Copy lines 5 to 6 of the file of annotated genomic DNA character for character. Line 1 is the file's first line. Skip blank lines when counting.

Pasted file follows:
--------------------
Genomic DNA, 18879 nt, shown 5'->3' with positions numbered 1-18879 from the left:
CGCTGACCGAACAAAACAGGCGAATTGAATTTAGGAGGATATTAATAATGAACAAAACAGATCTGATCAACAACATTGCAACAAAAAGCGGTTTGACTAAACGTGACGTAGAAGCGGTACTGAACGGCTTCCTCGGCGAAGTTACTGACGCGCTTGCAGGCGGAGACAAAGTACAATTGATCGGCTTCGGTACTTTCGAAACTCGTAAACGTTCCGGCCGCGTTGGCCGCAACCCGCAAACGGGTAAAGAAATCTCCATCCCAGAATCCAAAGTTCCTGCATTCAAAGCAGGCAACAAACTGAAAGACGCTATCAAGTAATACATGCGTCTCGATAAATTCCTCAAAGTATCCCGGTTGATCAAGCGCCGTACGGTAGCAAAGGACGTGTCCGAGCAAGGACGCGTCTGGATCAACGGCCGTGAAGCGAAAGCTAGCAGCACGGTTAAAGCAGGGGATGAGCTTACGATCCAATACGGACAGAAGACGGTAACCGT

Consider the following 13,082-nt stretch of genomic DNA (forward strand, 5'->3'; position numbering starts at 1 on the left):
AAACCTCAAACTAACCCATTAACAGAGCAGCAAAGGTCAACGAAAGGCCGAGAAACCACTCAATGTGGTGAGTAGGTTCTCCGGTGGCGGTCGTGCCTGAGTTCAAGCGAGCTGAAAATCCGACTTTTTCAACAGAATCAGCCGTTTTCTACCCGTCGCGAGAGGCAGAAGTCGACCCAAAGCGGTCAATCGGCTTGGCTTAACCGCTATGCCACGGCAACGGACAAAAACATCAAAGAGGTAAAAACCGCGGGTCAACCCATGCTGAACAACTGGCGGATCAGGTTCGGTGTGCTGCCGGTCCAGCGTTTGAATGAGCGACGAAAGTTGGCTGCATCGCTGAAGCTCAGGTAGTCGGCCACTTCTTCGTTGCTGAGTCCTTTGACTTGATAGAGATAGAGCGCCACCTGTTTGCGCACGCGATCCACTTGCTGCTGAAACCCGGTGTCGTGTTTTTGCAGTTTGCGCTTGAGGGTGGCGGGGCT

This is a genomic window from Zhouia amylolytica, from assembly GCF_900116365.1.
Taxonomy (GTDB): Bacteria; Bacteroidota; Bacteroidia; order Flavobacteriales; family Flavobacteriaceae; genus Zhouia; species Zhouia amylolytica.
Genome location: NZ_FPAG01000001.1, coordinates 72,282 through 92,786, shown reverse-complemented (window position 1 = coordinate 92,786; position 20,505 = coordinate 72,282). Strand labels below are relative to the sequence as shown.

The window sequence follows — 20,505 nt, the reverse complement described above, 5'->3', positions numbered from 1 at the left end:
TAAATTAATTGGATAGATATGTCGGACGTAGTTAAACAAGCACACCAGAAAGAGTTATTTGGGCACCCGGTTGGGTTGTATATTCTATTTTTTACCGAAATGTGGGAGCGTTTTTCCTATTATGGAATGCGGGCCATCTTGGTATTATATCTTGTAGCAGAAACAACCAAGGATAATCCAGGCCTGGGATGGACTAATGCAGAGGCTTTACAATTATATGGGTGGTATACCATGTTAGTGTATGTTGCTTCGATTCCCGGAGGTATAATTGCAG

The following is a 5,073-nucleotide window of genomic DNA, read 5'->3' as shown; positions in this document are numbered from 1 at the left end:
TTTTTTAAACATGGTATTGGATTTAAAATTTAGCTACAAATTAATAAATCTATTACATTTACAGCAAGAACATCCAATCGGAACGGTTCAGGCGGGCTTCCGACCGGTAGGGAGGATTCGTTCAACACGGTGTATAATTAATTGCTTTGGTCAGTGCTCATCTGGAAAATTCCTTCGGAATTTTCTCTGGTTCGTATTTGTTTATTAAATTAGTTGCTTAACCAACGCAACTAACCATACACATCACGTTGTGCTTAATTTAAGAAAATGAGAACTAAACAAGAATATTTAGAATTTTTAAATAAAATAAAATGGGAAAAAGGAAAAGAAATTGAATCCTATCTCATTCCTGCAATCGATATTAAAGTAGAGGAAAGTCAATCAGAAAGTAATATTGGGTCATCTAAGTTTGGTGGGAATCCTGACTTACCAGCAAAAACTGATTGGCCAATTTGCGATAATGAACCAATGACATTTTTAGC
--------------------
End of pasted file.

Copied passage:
This is a genomic window from Zhouia amylolytica, from assembly GCF_900116365.1.
Taxonomy (GTDB): Bacteria; Bacteroidota; Bacteroidia; order Flavobacteriales; family Flavobacteriaceae; genus Zhouia; species Zhouia amylolytica.